Monday, January 29, 2018

Ruminating on the V model of software testing

In the V model of software testing, the fundamental concept in to interweave testing activities into each and every step of the development cycle. Testing is NOT a separate phase in the SDLC, but rather testing activities are carried out right from the start of the requirements phase.

  • During requirements analysis, the UAT test cases are written. In fact, many teams have started using user stories and acceptance criteria as test cases. 
  • System test cases and Performance test cases are written during the Architecture definition and Design phase. 
  • Integration test cases are written during the coding and unit testing phase. 
A good illustration of this is given at

Monday, January 22, 2018

Ruminating on Netflix Conductor Orchestration

We have been evaluating the Netflix open source Conductor project and are intrigued by the design decisions made in it.

Netflix Conductor can be used for orchestration of microservices. Microservices are typically loosely coupled using pub/sub semantics and leveraging a resilient message broker such as Kafka. But this simple and proven event driven architecture did not suffice the needs for Netflix.

A good article on the challenges faced by the Netflix team and the genesis of Conductor is available here. Snippets from the article:

"Pub/sub model worked for simplest of the flows, but quickly highlighted some of the issues associated with the approach:

  • Process flows are “embedded” within the code of multiple applications - e.g. If you have a pipeline of publishers and subscribers, it becomes difficult to understand the big picture without proper design documentation. 
  • There is tight coupling and assumptions around input/output, SLAs etc, making it harder to adapt to changing needs  - i.e. How will you monitor that the response for a particular task is completed within a 3 second SLA? If not done within this timeframe, we need to mark this task as a failure. Doing this is very difficult with pub/sub unless we code this ourselves.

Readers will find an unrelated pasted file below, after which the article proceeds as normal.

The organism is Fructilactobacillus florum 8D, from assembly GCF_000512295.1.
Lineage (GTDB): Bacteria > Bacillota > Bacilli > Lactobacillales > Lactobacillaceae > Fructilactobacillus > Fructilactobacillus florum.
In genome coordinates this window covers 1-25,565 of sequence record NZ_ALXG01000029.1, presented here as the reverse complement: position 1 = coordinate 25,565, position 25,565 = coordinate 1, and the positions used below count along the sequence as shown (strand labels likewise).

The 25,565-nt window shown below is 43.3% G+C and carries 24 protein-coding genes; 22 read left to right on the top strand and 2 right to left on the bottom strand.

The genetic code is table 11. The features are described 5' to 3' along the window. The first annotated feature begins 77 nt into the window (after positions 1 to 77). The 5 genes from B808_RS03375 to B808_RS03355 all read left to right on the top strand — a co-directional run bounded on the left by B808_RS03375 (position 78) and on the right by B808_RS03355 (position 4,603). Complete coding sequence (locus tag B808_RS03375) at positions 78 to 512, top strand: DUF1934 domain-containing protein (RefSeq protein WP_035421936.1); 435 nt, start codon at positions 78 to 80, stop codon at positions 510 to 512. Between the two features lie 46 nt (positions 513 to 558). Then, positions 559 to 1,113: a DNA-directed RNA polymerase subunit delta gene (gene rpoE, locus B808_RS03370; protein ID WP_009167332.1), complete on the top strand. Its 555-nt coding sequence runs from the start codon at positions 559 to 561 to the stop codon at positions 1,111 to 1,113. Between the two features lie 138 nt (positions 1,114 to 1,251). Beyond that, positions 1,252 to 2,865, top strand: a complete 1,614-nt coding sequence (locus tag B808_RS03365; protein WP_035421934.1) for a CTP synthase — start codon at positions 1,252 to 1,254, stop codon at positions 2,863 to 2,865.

• No easy way to monitor the progress - When did the process complete? At what step did the transaction fail?

To address all the above issues, the Netflix team created Conductor. Conductor servers are also stateless and can be deployed on multiple servers to handle scale and availability needs.

Ruminating on idempotency of REST APIs

Most REST services are stateless - i.e. they do not store state in memory and can be scaled out horizontally.

There is another concept called a 'idempotent' operation. An operation is considered to be idempotent if making the same call with the same input parameters repeatedly gives the same results. In other words, the service does not differentiate between one call or a million calls.

Typically all GET, HEAD, OPTIONS calls are safe and idempotent. PUT and DELETE are also considered idempotent, but they can return different responses, but with no state change. A good video describing this is here  -

POST calls are NOT idempotent, as every call creates a new record. 

Wednesday, January 17, 2018

Why GPU computing and Deep Learning are a match made in heaven?

Deep learning is a branch of machine learning that uses multi-layered neural networks for solving a number of challenging AI problems.

GPU (Graphics Processing Unit) architecture are fundamentally different from CPU architecture. A GPU chip would be significantly slower that a CPU, but a single GPU might have thousands of cores while a CPU usually has not more than 12 cores.

Hence any task that can be parallelized over multiple core is a perfect fit for GPUs. Now it so happens, that deep learning algorithms involve a lot of matrix multiplications that are an excellent candidate for parallel processing over the cores of a GPU. Hence GPUs make deep learning algorithms run faster by an order of magnitude. Even training of models is much faster and hence you can expedite the GTM of your AI solutions.